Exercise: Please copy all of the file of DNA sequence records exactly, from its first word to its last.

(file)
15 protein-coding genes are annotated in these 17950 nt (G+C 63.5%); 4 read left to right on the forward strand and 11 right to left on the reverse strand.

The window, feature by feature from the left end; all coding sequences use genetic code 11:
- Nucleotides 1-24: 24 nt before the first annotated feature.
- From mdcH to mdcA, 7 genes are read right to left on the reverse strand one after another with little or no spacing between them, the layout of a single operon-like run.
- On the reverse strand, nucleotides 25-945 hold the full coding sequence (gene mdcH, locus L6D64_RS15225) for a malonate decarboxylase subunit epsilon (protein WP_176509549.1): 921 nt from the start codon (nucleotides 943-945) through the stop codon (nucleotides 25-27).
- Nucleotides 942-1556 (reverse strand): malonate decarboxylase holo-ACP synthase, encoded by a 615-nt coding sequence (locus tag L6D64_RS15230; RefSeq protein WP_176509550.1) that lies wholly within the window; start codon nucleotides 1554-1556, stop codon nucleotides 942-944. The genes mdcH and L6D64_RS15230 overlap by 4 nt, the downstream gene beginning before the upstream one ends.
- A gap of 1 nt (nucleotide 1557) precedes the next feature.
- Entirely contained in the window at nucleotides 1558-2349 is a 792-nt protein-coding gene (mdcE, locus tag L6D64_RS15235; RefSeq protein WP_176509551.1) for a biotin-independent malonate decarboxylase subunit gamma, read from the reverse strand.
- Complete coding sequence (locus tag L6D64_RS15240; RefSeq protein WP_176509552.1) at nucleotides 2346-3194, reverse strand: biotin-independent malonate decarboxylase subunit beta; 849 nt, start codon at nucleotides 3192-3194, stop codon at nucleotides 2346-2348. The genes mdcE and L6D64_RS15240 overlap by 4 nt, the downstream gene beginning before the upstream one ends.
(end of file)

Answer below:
15 protein-coding genes are annotated in these 17950 nt (G+C 63.5%); 4 read left to right on the forward strand and 11 right to left on the reverse strand.

The window, feature by feature from the left end; all coding sequences use genetic code 11:
- Nucleotides 1-24: 24 nt before the first annotated feature.
- From mdcH to mdcA, 7 genes are read right to left on the reverse strand one after another with little or no spacing between them, the layout of a single operon-like run.
- On the reverse strand, nucleotides 25-945 hold the full coding sequence (gene mdcH, locus L6D64_RS15225) for a malonate decarboxylase subunit epsilon (protein WP_176509549.1): 921 nt from the start codon (nucleotides 943-945) through the stop codon (nucleotides 25-27).
- Nucleotides 942-1556 (reverse strand): malonate decarboxylase holo-ACP synthase, encoded by a 615-nt coding sequence (locus tag L6D64_RS15230; RefSeq protein WP_176509550.1) that lies wholly within the window; start codon nucleotides 1554-1556, stop codon nucleotides 942-944. The genes mdcH and L6D64_RS15230 overlap by 4 nt, the downstream gene beginning before the upstream one ends.
- A gap of 1 nt (nucleotide 1557) precedes the next feature.
- Entirely contained in the window at nucleotides 1558-2349 is a 792-nt protein-coding gene (mdcE, locus tag L6D64_RS15235; RefSeq protein WP_176509551.1) for a biotin-independent malonate decarboxylase subunit gamma, read from the reverse strand.
- Complete coding sequence (locus tag L6D64_RS15240; RefSeq protein WP_176509552.1) at nucleotides 2346-3194, reverse strand: biotin-independent malonate decarboxylase subunit beta; 849 nt, start codon at nucleotides 3192-3194, stop codon at nucleotides 2346-2348. The genes mdcE and L6D64_RS15240 overlap by 4 nt, the downstream gene beginning before the upstream one ends.